# Amortized algorithm analysis: making sense of the Accounting Method

# The idea

It’s called the **accounting method** because we want to get a feel of how **expensive** an algorithm is, *on average*.

The idea is that **expensive** operations will happen rarely enough so that if we **over-estimate** cheap operation, this over-estimation will compensate the cost of the expensive ones.

## Worst case

Say $C_{exp}$ is the cost of an expensive operation and $C_{cheap}$ is the cost of a cheap one. **Worst case** analysis for the algorithm would mean setting $C_{cheap} = C_{exp}$.

## Amortization

But we know that not all operation as as expensive as the most expensive so overestimating $C_{cheap}$ and underestimating $C_{exp}$ will give us an overall cost that will be larger than the actual cost but smaller than the worst case cost:

Averaging the cost of cheap and expensive operations together, along the whole run of the algorithm is called amortization

# Example

## Theory

Take **inserting in an array** as a toy example. If the array is full, we need to double its size: you have to create a new, larger array and *copy all existing elements* inside it. Assigning an element (in a large enough array) on the other hand is cheap: you just have to assign a value to a location in the array.

So the array is initially empty

Iteration | Insert | Array | Size | Cost of operation | Credit for operation | Credit left |
---|---|---|---|---|---|---|

0 | null | [_] | 1 | 0 | 0 | 0 |

1 | 1 | [1] | 1 | 1 | $c$ | c-1 |

2 | 2 | [1, 2] | 2 | 1 + 1 | $c$ | (c - 1) + c - 2 |

3 | 3 | [1,2, 3, _] | 4 | 2 + 1 | $c$ | (2c - 3) + c - 3 |

4 | 4 | [1,2,3,4] | 4 | 1 | $c$ | (3c - 6) + c - 1 |

We always want to have credit left for later as we want to over-estimate (but not too much) the overall cost of the algorithm. In other words, we can set $c$ to 100 and we’ll be sure to have a loooot of credits left. But we want the smallest $c$ such that we never go bankrupt, that is to say the tightest bound.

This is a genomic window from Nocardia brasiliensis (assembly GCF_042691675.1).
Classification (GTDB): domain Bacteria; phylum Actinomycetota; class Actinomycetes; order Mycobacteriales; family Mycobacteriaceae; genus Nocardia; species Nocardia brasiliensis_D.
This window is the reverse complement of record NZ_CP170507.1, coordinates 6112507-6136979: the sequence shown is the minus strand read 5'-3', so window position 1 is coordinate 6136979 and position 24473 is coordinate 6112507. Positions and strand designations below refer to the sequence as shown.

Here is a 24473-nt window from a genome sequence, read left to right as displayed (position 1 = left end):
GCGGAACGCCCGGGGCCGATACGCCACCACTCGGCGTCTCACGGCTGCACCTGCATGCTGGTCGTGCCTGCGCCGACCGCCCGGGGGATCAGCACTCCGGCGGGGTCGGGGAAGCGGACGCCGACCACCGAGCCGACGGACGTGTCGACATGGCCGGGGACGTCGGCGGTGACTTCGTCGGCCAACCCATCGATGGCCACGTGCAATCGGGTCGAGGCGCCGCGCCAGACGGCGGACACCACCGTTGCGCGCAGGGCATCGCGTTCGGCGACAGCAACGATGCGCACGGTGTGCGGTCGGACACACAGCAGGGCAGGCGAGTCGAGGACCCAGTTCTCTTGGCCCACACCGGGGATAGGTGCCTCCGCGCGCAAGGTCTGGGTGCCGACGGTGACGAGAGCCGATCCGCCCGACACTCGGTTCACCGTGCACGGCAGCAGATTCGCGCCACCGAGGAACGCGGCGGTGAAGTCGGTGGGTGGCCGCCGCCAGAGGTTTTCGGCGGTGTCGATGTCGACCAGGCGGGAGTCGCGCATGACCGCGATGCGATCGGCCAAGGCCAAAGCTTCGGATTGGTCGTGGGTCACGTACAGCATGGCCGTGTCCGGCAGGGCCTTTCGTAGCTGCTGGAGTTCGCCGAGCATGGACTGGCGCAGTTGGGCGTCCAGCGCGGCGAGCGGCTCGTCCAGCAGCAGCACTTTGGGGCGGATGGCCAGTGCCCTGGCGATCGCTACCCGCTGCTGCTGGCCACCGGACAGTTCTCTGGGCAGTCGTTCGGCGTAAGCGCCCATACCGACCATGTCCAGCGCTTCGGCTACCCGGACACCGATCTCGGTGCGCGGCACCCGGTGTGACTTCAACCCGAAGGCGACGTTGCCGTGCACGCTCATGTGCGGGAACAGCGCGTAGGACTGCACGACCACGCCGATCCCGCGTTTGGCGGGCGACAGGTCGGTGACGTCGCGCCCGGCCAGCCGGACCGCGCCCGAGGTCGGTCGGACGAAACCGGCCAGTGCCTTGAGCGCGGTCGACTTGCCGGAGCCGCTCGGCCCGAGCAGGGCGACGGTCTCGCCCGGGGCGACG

## Application

**So how do we chose $c$?**

- One could see that if
**$c=3$**then we’re good in the column*Credit Left*(iteration 2 would fail with $c=2$). - Another way to put it is to realize that each element will be paid for
**in two occasions**:- once it is added to the array
- once when it is copied into a new, larger array
- if $c=2$, the first time the table expands, all good, the item pays $2$ for both its insertion and copy. But what about the next copy?
- Subsequent copies would not be paid for so we need subsequent items to pay for this!
- if $c=3$ each item pays for its insertion, its copy
**and**the copy of a previous item.- it is guaranteed that it will be enough since we double the size of each array: when we need to copy, there are as many new elements as there were “old” element from the previous growth

So here what it’d look like:

Iteration | Insert | Array | Size | Cost of operation | Credit for operation | Credit left |
---|---|---|---|---|---|---|

0 | null | [_] | 1 | 0 | 0 | 0 |

1 | 1 | [1] | 1 | 1 | 3 | 2 |

2 | 2 | [1, 2] | 2 | 1 + 1 | 3 | 3 |

3 | 3 | [1,2, 3, _] | 4 | 2 + 1 | 3 | 3 |

4 | 4 | [1,2,3,4] | 4 | 1 | 3 | 5 |

5 | 5 | [1, 3, 3, 4, 5, _, _, _] | 8 | 4 + 1 | 3 | 3 |

6 | 6 | [1, 3, 3, 4, 5, 6, _, _] | 8 | 1 | 3 | 5 |

7 | 7 | [1, 3, 3, 4, 5, 6, 7, _] | 8 | 1 | 3 | 7 |

8 | 8 | [1, 3, 3, 4, 5, 6, 7, 8] | 8 | 1 | 3 | 9 |

9 | 9 | [1, 3, 3, 4, 5, 6, 7, 8, 9, _, …] | 16 | 8 + 1 | 3 | 3 |

## How do elements pay for the copy of previous ones? (click to expand)

Leyt’s look at iteration 9:

- it has a cost of 9: copying the 8 previous elements, and adding 9 in the new, expanded array
- Items $5..8$ have assign one of their 3 credits to
- their copy at next expansion
- their insertion
**and saved for the copy of elements $1..4$ at next expansion**

This is why we need amortized analysis: the **sequence $insert(5),..,insert(8)$ as a whole pays for the one, expensive subsequent expansion**

## Amortized cost

So what is the final amortizated complexity of **inserting** in a resizable array? It is $O(1)$ as the cost never grows: each credit is spent exactly (except for the first one as there is no resize, could be even tighter to assign it a special credit of 1).